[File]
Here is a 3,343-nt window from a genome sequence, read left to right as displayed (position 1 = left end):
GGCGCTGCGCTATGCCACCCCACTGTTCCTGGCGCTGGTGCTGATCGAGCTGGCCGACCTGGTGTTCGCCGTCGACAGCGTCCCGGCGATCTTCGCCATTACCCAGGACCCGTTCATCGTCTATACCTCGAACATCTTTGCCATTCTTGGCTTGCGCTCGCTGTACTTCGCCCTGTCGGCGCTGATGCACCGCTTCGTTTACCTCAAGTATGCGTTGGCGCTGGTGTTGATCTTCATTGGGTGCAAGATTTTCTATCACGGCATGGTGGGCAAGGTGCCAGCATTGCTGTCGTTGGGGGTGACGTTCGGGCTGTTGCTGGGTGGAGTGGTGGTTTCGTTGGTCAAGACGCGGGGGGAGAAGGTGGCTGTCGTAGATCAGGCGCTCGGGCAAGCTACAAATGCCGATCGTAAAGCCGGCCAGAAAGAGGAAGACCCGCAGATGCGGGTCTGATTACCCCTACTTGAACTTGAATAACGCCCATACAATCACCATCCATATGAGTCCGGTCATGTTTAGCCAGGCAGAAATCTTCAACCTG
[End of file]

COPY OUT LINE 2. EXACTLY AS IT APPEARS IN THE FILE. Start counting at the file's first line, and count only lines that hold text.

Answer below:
GGCGCTGCGCTATGCCACCCCACTGTTCCTGGCGCTGGTGCTGATCGAGCTGGCCGACCTGGTGTTCGCCGTCGACAGCGTCCCGGCGATCTTCGCCATTACCCAGGACCCGTTCATCGTCTATACCTCGAACATCTTTGCCATTCTTGGCTTGCGCTCGCTGTACTTCGCCCTGTCGGCGCTGATGCACCGCTTCGTTTACCTCAAGTATGCGTTGGCGCTGGTGTTGATCTTCATTGGGTGCAAGATTTTCTATCACGGCATGGTGGGCAAGGTGCCAGCATTGCTGTCGTTGGGGGTGACGTTCGGGCTGTTGCTGGGTGGAGTGGTGGTTTCGTTGGTCAAGACGCGGGGGGAGAAGGTGGCTGTCGTAGATCAGGCGCTCGGGCAAGCTACAAATGCCGATCGTAAAGCCGGCCAGAAAGAGGAAGACCCGCAGATGCGGGTCTGATTACCCCTACTTGAACTTGAATAACGCCCATACAATCACCATCCATATGAGTCCGGTCATGTTTAGCCAGGCAGAAATCTTCAACCTG